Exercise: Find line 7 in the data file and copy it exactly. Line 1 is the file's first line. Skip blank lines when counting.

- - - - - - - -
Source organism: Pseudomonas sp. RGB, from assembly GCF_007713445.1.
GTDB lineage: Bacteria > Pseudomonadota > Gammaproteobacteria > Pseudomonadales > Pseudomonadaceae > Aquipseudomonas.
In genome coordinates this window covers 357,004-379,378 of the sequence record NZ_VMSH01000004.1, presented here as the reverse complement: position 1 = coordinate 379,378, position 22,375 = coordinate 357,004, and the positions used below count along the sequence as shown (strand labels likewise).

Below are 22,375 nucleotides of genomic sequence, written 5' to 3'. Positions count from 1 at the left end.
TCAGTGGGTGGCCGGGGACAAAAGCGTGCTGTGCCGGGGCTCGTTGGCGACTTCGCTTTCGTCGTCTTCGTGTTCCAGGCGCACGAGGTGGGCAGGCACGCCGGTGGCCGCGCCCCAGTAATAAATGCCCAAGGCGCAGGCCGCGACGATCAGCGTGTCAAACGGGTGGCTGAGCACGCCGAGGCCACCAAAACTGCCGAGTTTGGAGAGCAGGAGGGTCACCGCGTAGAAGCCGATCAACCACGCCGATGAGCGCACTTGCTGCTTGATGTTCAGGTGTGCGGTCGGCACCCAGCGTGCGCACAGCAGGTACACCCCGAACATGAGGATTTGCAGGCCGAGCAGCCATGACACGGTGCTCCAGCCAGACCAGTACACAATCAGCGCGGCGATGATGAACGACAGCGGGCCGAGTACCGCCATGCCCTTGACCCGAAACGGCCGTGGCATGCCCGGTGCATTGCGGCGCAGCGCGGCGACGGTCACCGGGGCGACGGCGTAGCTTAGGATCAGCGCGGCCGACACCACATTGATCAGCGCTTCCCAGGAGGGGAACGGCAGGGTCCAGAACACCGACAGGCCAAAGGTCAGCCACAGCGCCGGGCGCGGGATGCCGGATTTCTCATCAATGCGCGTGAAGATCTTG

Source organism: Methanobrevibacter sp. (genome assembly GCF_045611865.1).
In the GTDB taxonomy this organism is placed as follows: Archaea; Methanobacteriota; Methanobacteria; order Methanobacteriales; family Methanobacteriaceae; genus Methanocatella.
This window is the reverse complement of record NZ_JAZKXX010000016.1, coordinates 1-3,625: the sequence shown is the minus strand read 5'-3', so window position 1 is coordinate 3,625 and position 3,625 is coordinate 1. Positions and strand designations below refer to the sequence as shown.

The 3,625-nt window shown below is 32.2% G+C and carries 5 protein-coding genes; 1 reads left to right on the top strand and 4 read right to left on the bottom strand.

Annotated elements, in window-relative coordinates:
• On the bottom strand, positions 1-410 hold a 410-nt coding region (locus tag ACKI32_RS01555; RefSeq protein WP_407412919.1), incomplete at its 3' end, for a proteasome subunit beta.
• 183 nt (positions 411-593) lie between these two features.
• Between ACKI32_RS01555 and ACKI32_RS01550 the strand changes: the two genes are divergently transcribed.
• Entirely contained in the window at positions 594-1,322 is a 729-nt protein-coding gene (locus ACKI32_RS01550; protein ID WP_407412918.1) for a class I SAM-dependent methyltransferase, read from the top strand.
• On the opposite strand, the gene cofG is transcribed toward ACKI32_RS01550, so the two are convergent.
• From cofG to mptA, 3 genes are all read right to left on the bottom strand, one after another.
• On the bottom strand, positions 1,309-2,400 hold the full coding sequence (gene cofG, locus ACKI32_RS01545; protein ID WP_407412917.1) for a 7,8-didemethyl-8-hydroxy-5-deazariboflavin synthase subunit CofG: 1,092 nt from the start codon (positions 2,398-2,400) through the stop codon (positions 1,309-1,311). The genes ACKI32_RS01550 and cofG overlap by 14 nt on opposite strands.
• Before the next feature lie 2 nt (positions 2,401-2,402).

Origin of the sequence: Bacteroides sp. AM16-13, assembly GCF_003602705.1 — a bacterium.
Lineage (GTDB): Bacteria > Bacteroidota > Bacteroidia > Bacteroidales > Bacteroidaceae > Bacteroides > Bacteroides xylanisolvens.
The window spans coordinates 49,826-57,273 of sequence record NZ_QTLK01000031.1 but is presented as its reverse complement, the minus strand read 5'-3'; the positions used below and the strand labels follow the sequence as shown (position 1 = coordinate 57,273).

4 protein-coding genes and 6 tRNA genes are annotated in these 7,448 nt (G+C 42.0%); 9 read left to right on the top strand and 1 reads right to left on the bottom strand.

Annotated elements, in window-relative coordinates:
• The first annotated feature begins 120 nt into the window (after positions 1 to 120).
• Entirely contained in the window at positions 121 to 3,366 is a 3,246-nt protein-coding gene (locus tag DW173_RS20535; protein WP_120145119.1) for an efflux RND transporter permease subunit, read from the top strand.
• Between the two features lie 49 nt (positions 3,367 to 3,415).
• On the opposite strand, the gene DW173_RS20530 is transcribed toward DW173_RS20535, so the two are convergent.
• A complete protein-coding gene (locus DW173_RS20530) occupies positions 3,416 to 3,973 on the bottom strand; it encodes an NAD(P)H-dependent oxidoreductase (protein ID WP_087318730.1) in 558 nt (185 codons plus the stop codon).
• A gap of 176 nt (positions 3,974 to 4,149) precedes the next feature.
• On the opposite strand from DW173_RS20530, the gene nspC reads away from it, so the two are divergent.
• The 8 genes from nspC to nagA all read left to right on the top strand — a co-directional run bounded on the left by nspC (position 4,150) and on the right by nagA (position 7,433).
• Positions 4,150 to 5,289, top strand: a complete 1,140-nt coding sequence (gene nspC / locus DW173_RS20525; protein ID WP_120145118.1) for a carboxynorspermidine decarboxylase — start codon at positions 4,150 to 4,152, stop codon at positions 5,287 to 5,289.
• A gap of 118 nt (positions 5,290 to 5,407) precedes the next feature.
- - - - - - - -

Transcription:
In the GTDB taxonomy this organism is placed as follows: Archaea; Methanobacteriota; Methanobacteria; order Methanobacteriales; family Methanobacteriaceae; genus Methanocatella.